In 1992-93 I worked as a Consultant for Life Medical Sciences, Inc. in Princeton, NJ. I was hired through a temp agency to assist with writing a securities prospectus for a public offering. After six months, my supervisor arranged it so that I would work as an employee. After financing and regulatory approval, LMS began selling its first product (Sure-Closure Skin Stretching Device, for surgical procedures) and developing another product (Cariel® wound dressing gel). I ramped-up on Paradox for Windows, the DBMS used to track sales/use of the products. Below are screenshots of the prospectus cover and database front-ends. LMS was acquired by Boston Scientific.
below: screenshot of Data Entry screen
LMS was a fun and challenging job. I learned and contributed much. However, that said, what's funniest of all is that my mentor there (Robert Crane, CFO at the time) came off as talking a good game as regards his own storied background -- "I have degrees from 'name-brand schools'," as he once put it (MIT and Stanford) -- yet I had to correct his draft prospectus right off the bat, when I was first hired, because he'd made a rookie mistake. In describing his company's patents therein, he (Bob) incorrectly-if-tentatively stated for potential investors that the patents offered his company legal protection against competition for "13 years". I asked him whether they were utility patents or design patents. He made a call to the owners; they told him the patents were utility patents. "Your patents are good for 17 years, not 13" I informed him. "If they were design patents, it would be correct to say '13' in the prospectus. But they're utility, so we need to change it to '17'." (nb: At the time, utility patents had a term of 17 years, as opposed to the 20-year term currently in place.) He waxed pretty sheepish, he did, and then thanked me somewhat effusively. The only other (minor) problem I had with Bob is that he'd promised to send me to Washington, DC to file the S-1 when it was ready, but he had trouble making good on his hasty promise. Unfortunately, it later seemed like he'd been "talking out his ass" so to speak -- as the time for filing drew near, one of his bosses started acting like a Nervous Nellie, half-scolding Bob that the S-1 filing errand was too importqant to be entrusted to a mere underling like me -- and that he, the CFO, should perfect the filing. To his credit, Bob did let me ride shotgun with him when he ended up droving a battered old 4x4 south to the SEC Offices in Washington; so in that sense, he did keep his promise. But he was also properly chagrined as regards the age-old problem of Thinking You Can Run Before You Can Walk. Bob had worked shoulder-to-shoulder with me, night after night, sometimes 'til 3 a.m. with the Chinese take-out food keeping us going, and he'd reposed a great deal of confidence in me as far as helping him tune-up the securities prospectus. And later on, of course, he tasked me with programming the company's databases with Paradox. But it was clear that his own bosses hadn't trusted him enough to trust me, re a simple perfunctory filing job, even knowing that I was a law school grad who'd also been recently working part-time for a professor of Aerospace Engineering at Princeton.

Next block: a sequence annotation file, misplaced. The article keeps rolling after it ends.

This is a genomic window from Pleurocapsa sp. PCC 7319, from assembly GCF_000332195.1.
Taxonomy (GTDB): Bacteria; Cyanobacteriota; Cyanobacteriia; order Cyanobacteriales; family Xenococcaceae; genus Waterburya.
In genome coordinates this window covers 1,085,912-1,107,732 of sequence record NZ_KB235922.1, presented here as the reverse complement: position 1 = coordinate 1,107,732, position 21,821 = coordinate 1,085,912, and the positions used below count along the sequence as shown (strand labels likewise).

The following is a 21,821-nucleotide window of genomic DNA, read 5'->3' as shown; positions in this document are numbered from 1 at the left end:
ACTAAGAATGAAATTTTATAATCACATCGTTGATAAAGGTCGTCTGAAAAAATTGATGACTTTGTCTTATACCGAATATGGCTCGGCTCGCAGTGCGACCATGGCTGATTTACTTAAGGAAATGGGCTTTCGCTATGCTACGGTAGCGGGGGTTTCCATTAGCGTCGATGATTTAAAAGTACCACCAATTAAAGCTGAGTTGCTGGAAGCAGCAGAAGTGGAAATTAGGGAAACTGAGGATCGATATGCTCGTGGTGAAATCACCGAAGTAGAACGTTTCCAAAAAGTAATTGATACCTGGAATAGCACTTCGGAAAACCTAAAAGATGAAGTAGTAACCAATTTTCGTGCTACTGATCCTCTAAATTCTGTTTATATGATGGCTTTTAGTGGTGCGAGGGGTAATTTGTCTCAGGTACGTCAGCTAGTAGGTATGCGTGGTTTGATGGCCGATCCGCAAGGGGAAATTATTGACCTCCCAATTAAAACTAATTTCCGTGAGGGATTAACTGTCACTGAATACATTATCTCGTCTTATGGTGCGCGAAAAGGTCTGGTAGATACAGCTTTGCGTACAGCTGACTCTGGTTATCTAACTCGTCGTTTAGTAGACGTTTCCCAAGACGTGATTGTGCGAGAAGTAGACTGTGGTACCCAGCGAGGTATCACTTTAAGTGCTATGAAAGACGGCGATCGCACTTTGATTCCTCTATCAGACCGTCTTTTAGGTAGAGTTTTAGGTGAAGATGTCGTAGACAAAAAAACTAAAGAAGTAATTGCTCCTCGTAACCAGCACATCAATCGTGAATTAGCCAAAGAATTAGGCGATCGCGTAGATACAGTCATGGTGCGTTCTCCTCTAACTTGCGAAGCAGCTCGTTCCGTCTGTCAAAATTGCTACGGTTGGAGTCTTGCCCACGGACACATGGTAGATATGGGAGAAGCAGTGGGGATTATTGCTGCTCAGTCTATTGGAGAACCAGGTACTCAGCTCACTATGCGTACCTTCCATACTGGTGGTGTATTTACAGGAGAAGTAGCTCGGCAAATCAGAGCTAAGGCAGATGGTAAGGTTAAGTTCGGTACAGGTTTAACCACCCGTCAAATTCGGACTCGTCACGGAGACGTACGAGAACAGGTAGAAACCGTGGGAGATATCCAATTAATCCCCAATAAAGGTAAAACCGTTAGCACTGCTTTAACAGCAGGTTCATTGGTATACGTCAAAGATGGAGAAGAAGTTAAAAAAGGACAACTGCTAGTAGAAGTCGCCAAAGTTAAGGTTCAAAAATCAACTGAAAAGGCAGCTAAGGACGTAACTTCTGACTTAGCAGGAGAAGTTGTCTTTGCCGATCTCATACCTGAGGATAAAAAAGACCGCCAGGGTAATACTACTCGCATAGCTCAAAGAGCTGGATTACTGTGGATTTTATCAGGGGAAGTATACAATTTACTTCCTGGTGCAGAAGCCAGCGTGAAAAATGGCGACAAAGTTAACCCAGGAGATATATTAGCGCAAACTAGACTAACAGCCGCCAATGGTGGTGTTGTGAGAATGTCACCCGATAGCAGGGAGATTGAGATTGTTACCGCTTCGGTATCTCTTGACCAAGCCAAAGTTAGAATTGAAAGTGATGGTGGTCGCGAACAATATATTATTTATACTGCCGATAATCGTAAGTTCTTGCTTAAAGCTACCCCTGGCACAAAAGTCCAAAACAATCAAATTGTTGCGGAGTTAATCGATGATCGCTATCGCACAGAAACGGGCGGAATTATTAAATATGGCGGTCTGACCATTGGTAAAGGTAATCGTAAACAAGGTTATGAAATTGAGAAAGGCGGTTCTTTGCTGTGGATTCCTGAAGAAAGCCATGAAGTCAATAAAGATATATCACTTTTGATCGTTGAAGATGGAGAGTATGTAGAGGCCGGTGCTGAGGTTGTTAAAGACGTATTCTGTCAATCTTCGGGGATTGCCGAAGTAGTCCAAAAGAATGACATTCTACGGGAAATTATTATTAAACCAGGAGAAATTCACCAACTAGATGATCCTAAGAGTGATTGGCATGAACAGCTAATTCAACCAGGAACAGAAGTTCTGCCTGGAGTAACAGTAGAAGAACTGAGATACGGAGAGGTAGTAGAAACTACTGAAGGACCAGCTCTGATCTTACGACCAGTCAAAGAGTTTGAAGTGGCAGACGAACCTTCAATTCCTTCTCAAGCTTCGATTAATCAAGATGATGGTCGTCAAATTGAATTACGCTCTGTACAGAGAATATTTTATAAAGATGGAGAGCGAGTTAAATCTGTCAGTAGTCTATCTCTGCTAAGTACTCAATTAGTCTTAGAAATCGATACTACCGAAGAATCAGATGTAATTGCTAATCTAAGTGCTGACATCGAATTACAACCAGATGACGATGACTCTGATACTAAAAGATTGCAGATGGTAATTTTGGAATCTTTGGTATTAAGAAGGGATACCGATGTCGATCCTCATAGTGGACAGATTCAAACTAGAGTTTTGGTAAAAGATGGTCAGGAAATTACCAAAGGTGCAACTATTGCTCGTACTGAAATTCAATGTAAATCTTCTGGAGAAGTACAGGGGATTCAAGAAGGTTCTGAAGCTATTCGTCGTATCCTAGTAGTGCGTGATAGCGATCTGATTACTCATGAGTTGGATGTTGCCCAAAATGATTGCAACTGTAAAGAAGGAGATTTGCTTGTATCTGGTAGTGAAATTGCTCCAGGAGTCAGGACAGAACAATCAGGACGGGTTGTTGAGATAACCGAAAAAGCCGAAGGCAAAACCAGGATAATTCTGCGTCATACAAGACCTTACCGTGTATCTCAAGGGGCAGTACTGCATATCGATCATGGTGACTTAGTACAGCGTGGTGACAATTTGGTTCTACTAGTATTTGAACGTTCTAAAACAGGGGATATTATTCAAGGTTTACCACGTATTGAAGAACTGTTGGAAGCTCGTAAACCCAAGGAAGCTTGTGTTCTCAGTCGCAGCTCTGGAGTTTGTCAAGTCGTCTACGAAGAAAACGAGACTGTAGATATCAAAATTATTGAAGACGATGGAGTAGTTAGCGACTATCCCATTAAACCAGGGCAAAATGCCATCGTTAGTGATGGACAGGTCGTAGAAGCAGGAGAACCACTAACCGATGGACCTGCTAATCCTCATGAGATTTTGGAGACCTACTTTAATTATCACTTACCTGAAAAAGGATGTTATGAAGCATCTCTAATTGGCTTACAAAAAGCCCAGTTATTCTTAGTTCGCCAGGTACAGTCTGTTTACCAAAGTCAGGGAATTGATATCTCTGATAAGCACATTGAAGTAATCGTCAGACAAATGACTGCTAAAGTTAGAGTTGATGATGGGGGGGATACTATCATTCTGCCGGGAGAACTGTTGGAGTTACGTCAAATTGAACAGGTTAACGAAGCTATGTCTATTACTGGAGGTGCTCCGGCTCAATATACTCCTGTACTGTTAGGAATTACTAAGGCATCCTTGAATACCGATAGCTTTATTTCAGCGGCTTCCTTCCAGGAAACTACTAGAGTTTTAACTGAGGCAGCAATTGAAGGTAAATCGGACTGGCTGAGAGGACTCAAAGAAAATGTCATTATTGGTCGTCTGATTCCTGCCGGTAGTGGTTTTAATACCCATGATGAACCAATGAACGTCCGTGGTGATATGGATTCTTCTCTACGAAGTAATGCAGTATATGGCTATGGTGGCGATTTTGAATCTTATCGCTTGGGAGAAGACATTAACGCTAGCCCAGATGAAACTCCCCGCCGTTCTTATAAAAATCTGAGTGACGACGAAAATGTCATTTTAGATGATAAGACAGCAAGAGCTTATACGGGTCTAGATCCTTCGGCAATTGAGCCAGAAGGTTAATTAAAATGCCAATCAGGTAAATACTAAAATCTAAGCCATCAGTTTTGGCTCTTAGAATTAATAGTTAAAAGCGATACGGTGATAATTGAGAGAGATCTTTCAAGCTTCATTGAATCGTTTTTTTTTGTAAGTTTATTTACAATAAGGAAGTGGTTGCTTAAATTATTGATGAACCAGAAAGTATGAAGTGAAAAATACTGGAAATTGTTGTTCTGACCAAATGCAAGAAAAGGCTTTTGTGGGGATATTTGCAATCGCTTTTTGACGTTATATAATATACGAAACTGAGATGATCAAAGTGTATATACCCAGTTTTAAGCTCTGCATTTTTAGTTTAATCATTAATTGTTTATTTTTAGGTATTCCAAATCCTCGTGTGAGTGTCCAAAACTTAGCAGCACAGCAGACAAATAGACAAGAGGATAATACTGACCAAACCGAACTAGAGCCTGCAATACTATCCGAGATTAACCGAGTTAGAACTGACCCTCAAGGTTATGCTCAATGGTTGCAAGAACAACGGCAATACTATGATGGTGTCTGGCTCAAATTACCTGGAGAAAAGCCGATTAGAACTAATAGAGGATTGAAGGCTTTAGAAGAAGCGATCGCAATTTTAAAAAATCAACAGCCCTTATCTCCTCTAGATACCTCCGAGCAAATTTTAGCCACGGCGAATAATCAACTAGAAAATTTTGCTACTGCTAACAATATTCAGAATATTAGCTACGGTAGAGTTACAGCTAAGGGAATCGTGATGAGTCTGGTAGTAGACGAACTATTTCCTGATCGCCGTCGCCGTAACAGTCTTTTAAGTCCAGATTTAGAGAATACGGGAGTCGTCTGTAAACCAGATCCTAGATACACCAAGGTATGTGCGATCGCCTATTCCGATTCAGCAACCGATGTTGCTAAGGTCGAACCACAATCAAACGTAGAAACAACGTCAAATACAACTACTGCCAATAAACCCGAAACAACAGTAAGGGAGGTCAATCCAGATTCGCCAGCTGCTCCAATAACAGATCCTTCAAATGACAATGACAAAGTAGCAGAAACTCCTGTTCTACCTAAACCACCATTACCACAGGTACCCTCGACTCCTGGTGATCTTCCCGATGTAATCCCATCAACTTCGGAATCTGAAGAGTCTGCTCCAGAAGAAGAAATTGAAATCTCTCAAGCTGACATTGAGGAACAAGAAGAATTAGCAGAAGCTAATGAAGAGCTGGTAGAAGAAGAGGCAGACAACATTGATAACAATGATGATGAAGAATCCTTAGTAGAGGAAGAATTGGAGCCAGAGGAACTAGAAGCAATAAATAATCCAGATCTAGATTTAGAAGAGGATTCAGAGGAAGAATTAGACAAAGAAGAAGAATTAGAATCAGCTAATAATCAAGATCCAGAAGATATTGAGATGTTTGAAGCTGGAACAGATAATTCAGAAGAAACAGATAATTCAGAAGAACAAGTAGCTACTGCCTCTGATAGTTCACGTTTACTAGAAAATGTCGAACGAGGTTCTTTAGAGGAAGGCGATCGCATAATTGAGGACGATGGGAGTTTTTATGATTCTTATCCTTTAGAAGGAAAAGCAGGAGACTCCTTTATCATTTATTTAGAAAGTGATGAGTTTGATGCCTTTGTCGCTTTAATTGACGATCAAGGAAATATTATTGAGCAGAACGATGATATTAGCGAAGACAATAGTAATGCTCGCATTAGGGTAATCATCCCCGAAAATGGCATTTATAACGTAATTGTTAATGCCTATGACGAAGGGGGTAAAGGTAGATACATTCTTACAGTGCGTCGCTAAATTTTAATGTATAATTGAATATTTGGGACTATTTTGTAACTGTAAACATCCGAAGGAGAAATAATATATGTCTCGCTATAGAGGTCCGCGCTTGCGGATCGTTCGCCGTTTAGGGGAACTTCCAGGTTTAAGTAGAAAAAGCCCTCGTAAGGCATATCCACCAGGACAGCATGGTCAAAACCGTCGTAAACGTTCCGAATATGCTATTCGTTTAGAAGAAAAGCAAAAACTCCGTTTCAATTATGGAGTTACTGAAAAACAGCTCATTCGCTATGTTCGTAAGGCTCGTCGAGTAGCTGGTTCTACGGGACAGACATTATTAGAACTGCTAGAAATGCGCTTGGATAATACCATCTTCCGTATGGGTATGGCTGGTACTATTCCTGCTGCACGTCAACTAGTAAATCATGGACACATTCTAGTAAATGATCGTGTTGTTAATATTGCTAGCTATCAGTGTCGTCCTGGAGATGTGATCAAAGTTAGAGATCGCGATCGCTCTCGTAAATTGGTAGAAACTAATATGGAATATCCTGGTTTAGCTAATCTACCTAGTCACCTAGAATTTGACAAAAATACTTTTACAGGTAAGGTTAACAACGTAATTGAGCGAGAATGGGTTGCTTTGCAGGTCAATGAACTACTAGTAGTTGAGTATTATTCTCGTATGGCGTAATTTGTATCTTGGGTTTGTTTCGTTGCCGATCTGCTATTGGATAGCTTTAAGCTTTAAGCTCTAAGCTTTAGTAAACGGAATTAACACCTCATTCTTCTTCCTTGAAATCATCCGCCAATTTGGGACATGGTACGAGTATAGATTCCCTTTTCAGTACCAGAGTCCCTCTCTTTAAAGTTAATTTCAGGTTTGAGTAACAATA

Other than that, I recall that I did bear witness to a curious incident which is described in my memoirs. Here is what I wrote about LMS in my memoirs [incl. “as unpacked” from terse (placeholder) notation in current manuscript]:
Life Medical Sciences, originally hired to do some word processing and maybe some spreadsheet stuff, temp agency, Bob MIT/Stanford MBA / VP/CFO surprised to find the patent law background, that’s what can happen in a small startup company, boom, suddenly you’re promoted, in some cases to a vice presidency within a matter of hours. The S1 statement for the SEC, 3 a.m. with Bob and Chinese food, “shared command” not quite, but lots o' work into it. But there were also scenes like these. Saleem Noorani and the odd thing about his would-be commission; even though Bob was hyper-thorough, he was not a lawyer and got surprised by this controversy . . . Dr. Borgia was very particular about his coffee, and his comments reminded me of the secretary from Old Rundon’s office and her question about mud. The important coffee “discovery” from Dr. Borgia: “What we’ve discovered, Jonathan, is that you should use the separate container for pouring water into the coffee maker. If you use the coffee pot to pour the water, even if you rinse it, small particles of coffee get into the machine.”
- - - - - - - - - - - (end of selection from memoirs) - - - - - - - - - - -
page last updated: 11-25-2018